Obama, Putin to discuss Syria during bilateral meeting

When President Obama heads to Northern Ireland next week for the annual G8 Summit, he'll have the opportunity to discuss the use of chemical weapons in Syria with Russian President Vladimir Putin with their first one-on-one meeting in a year.

Russia has so far proven to be one of Syrian President Bashar Assad's key allies, scoffing at the United States' conclusion that Assad has used chemical weapons against opposition forces in Syria.

Deputy National Security Adviser for Strategic Communication Ben Rhodes told reporters Friday that the U.S. has given Russia ample evidence that the Assad regime is using chemical weapons, including physiological evidence.

"We have a broad range of evidence associated with the multiple incidents of chemical weapons use that we assess took place," he said. "That includes open-source reporting. It includes intelligence reporting. It includes the accounts of individuals. It also includes physiological samples of sarin that we've obtained from within Syria."

In spite of Russia's skepticism, Rhodes said the U.S. would continue to discuss with Russia the prospect of a political settlement in Syria that engages the opposition with the Assad regime. Russia does not agree with the U.S. that Assad must give up power for a political settlement to be successful. Rhodes, however, said it would be in everyone's best interest -- including Russia's -- for Assad to go.

"Russia has articulated to us, and publicly, is that they don't want to see a downward spiral, they don't want to see a chaotic and unstable situation in the region, they don't want to see extremist elements gaining a foothold in Syria," he said. "And the point that we've made to Russia is that the current course, in which Assad is not being appropriately pressured to step down from power by those who continue to support him in the international community, is bringing about those very outcomes."

While Mr. Obama will have the opportunity to discuss the situation in Syria next week with his foreign counterparts, he has yet to make any statement to the American public about his decision to ratchet up support to the Syrian opposition, including military opposition. There has been some political pressure for more communication on the matter.

"We are now witnessing in Syria what a world without decisive American leadership looks like. There is no more time for half measures," Sen. Marco Rubio, R-Fla., said in a statement Friday. "I again call on the President to explain what he will do to respond to this humanitarian and national security nightmare."

House Intelligence Committee chairman Rep. Mike Rogers, R-Mich., told reporters that the administration should brief his committee on their goals and their proposed path to achieving them.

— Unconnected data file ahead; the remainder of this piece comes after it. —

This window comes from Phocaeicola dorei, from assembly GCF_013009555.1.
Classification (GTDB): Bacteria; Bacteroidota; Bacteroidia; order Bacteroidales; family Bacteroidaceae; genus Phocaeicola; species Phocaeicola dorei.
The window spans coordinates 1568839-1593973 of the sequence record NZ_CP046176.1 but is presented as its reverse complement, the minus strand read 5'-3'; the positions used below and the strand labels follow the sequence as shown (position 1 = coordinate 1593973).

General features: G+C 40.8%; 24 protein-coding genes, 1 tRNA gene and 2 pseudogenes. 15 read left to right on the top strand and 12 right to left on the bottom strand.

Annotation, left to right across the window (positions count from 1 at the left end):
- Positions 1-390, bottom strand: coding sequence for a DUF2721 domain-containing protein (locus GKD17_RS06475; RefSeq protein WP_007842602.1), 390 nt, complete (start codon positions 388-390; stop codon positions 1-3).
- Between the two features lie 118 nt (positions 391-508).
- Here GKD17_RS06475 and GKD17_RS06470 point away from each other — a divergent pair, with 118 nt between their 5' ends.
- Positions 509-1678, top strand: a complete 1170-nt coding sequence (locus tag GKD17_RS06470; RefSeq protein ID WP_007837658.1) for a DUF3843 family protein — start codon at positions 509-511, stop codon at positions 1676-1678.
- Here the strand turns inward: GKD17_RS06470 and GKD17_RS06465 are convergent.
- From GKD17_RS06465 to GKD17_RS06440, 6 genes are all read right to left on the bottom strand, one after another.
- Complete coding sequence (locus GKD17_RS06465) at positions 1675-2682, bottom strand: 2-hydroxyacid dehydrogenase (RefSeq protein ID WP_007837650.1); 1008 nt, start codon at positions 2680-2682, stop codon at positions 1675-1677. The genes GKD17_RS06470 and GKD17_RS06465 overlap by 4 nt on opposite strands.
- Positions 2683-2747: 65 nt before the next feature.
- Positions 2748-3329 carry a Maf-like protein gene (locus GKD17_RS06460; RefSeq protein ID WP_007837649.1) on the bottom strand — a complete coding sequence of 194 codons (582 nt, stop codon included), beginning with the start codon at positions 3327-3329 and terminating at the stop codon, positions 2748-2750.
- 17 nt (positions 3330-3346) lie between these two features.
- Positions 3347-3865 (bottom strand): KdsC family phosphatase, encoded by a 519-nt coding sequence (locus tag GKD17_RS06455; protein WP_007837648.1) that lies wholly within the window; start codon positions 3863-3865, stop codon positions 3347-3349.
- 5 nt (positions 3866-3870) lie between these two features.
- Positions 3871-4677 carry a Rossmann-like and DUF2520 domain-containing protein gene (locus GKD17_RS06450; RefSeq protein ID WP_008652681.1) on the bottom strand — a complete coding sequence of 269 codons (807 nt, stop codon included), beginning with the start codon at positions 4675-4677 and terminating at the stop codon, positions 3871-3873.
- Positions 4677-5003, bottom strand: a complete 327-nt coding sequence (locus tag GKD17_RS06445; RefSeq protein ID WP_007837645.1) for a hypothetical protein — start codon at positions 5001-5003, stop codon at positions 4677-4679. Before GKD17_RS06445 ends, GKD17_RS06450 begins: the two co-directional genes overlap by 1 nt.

"What we've asked for is the White House to come up and give us a holistic plan," he said. "We've seen some things. But I think if they want to gain support here in Congress they're going to have to come up and brief a more fulsome plan where we can clearly show what our efforts are, what impact they will have and how we can do it in a way that doesn't get us too far into the Syrian conflict."

Former President Bill Clinton spoke with Bloomberg Television Friday and said, "The administration is right to be a little circumspect about how they're going to get these weapons in and what they're going to do."

"I feel good about the announcement, and I think we should wait and see what the details are," he said. "I think that it's not clear yet exactly who will do what, partly because the president wants to talk to the other people in the G8 about it, which I think is a good thing... And also, because the logistics of getting weapons into the area are somewhat complicated and risky... But I think, on balance, that's the right thing to do. I don't think that we should send troops there, but I don't think we should stay where we are. I think we should do more."

Rhodes noted Friday that the Syrian conflict remains a "fluid and dynamic situation."

"The situation on the ground will have its own twists and turns," he said. "Our own policy has been one of incrementally increased support for the opposition efforts to pressure the Assad regime."

The State Department did announce today that the U.S. has begun the process of readying $123 million of non-lethal aid -- first announced in April -- to the Syrian opposition via the Supreme Military Council. CBS News reported last week that the money will primarily be used for armored vehicles and communication gear, according to senior administration officials.

Rhodes noted Friday that there's been an "upward trajectory of assistance in general" as the situation in Syria has deteriorated.

He emphasized that while the situation remains fluid and the U.S. has contingency plans ready, "the one option that we've basically taken of the table is boots on the ground."

"We need to be humble here about our ability to solve a problem like Syria, certainly on our own," Rhodes said. "I think recent history teaches us that even when you have U.S. boots on the ground, you're not necessarily going to be able to prevent violence among civilian populations."

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